Why is 11==011 returning false?

I am puzzled at what my program outputs:

``````#include<stdio.h>
int main()
{
if(11==011)
printf("True");
else
printf("False");
}
``````

The output is `"False"`.

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For the same reason that programmers think Halloween and Christmas are on the same date: Oct 31 == Dec 25. – Pete Becker Sep 23 '12 at 15:42

In C a number beginning with `0` is considered octal, i.e. base 8. So `011` is actually `9`.

6.4.4.1

A decimal constant begins with a nonzero digit and consists of a sequence of decimal digits. An octal constant consists of the preﬁx 0 optionally followed by a sequence of the digits 0 through 7 only.

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What is an octal number ? could you explain ? – hypothesist Sep 23 '12 at 14:36
en.wikipedia.org/wiki/Octal – Robert Sep 23 '12 at 14:37
@c.adhityaa An octal number is a number with base 8 (ie no digit is greater than 7) instead of the normal base 10. This means that the sequence of counting is ...5, 6, 7, 10, 11, 12, 13, 14, 15, 16, 17, 20... – Joachim Isaksson Sep 23 '12 at 14:39
octal number is a number expressed in base 8, like hexadecimal is expressed in base 16 and binary in base 2. Basically, you express numbers using only 8 digits (0..7). The rules are exactly the same as decimal (base 10) so after 7 we have 10 which is 8 in decimal. and after 10 we have 11 which is 9. There is a lot of theory behind number bases. – Samy Arous Sep 23 '12 at 14:40
@c.adhityaa: Octal numbers are significant because a single octal digit maps to exactly 3 binary digits, it is sometimes convenient to use octal so that it is easy to determine the bit pattern. Similarly hexadecimal (base 16) digits map to 4 binary digits and are perhaps more common and useful because computer memory and registers are normally multiples of 8 bits, and binary-coded decimal can be represented directly in hex. C supports three literal numeric representations decimal, octal and hex. So 9 == 011 == 0x09, and 11 == 013 == 0x0b. – Clifford Sep 23 '12 at 17:56

The following code

``````#include <iostream>
using namespace std;

int main()
{
cout << 11 << endl;
cout << 011 << endl;
return 0;
}
``````

Produces the output:

``````11
9
``````

This is because prefixing a number with a 0 produces an octal number.

So,

``````011 (base 8) = 1*8^1 + 1*8^0 = 9 (base 10)
``````

This would explain why your conditional evaluates as `false`.

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Hey, why'd you edit out the "Exactly why that is, I haven't a clue, but it does explain why your condition returns false." part? That was the only difference between your answer and the correct one... – Luchian Grigore Sep 23 '12 at 14:41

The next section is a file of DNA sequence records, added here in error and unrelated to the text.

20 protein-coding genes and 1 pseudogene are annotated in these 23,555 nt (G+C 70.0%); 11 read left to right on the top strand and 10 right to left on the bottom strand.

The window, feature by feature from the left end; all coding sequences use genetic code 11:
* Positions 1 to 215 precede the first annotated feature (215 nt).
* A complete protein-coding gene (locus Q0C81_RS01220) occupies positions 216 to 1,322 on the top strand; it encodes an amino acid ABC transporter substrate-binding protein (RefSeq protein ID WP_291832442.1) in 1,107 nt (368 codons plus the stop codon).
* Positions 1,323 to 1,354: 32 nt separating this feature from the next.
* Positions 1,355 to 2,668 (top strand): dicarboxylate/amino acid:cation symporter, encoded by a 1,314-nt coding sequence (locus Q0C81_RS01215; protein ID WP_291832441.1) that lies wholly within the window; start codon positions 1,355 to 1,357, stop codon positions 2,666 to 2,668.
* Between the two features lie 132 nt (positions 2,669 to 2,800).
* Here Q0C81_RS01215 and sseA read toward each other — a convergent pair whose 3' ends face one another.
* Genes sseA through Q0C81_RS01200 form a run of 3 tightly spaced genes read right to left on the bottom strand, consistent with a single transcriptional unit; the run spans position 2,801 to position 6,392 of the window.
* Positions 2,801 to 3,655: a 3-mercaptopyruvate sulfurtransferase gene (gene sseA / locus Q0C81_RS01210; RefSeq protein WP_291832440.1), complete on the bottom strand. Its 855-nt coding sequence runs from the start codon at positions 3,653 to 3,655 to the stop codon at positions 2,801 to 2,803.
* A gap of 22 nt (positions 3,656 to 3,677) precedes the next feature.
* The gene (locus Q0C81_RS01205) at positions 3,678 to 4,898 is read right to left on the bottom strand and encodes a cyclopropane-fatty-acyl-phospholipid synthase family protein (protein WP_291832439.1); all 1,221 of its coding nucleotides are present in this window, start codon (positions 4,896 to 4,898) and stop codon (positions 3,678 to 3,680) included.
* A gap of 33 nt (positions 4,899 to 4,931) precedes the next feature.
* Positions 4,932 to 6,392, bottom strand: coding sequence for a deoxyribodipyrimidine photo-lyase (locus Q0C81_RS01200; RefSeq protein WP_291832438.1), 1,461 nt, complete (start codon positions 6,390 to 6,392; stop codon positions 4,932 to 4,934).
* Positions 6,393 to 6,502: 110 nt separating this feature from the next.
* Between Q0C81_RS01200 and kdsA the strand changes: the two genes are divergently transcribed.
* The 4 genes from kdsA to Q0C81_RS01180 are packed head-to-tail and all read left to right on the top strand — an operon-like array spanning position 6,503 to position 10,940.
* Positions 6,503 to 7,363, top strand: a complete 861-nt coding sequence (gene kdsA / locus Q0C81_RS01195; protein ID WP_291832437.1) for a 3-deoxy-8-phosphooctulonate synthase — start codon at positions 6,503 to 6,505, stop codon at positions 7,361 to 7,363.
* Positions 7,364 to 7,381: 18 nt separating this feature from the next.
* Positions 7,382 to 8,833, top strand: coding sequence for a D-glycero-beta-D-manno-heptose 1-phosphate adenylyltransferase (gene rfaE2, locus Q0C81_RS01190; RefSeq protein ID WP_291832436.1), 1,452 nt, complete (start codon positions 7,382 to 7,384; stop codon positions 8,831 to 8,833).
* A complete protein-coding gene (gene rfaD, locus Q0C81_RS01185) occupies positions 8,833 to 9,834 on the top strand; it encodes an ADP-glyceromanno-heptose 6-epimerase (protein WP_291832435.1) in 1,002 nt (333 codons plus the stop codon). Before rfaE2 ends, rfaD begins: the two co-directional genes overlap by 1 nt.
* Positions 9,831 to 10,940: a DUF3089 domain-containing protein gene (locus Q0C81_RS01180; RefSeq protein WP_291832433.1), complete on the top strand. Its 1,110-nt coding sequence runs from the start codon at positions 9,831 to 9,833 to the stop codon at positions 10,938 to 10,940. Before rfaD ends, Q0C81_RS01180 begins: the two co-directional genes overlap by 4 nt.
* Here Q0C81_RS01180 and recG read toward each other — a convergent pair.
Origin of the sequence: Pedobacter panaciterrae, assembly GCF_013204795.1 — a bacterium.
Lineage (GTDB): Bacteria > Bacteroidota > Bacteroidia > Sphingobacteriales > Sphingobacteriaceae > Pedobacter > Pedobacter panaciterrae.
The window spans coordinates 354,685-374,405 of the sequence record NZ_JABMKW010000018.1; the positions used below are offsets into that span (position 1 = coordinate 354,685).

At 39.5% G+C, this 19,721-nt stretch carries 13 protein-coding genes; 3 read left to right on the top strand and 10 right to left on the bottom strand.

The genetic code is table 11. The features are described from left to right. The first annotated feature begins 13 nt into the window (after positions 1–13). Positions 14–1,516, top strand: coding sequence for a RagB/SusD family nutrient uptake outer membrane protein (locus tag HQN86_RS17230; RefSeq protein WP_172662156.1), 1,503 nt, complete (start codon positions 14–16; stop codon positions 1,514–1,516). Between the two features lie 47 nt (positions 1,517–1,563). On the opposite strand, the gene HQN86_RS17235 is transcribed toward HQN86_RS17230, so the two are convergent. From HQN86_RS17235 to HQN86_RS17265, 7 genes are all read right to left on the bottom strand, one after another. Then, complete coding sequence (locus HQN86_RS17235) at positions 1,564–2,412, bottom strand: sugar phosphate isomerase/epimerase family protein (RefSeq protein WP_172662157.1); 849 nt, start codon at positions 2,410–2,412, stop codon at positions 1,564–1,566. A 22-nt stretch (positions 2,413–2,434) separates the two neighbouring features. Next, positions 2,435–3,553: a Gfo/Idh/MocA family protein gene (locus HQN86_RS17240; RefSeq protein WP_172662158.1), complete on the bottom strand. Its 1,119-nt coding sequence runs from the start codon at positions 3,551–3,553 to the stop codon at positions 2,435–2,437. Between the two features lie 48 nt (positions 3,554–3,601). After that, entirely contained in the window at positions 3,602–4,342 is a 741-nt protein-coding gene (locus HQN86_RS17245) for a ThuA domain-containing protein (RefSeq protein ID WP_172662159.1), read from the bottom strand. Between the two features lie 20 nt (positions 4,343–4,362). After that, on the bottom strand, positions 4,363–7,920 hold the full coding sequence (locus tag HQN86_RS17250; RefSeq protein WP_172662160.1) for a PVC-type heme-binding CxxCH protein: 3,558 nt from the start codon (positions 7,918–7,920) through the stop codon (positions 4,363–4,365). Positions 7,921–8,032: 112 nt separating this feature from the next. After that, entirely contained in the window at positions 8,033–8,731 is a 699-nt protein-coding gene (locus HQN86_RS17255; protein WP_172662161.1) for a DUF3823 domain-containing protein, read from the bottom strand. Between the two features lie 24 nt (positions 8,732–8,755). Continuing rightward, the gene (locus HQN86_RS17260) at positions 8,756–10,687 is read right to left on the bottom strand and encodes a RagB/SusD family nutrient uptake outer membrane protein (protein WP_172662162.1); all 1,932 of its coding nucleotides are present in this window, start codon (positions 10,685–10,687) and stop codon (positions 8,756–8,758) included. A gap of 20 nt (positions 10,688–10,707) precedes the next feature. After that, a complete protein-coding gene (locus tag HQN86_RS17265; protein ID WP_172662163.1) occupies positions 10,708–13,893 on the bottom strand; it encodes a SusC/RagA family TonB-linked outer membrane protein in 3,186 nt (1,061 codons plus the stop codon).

Because he does know why :P – Puppy Sep 23 '12 at 14:43
Because, I learned why the output was 11 and 9. And felt an explanation would be more appropriate than something akin to "I don't know why this is." – mjgpy3 Sep 23 '12 at 14:43
Well if you didn't know, perhaps you shouldn't have answered, no? Bookmark the question and follow it to learn something new... don't write an answer that re-iterates the problem, wait for a correct one and then edit yours with the correct explanation. Just my 2 cents... – Luchian Grigore Sep 23 '12 at 14:44
@LuchianGrigore Before this question was edited, the OP was confused as to why the program was printing "False". I illustrated why, (i.e. 9 != 11). – mjgpy3 Sep 23 '12 at 14:48

`011` is treated as an `octal` number, not `decimal`. The conversion of `011` ( octal ) to decimal is `9`. So is `11` equal to `9`? No.

Edit: what are octal numbers?

The octal numeral system, or oct for short, is the `base-8` number system, and uses the digits `0` to `7`.Octal numerals can be made from binary numerals by grouping consecutive binary digits into groups of three (starting from the right). For example, the binary representation for decimal `74` is `1001010`, which can be grouped into `(00)1 001 010` – so the octal representation is `112`.

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It's about numerical bases. In C++, some numerical bases are denoted with unique prefixes for more comfortable usage (decimal has none), e.g. hex (16) is 0x: 0xFACE8D, octal (8) has 0: 011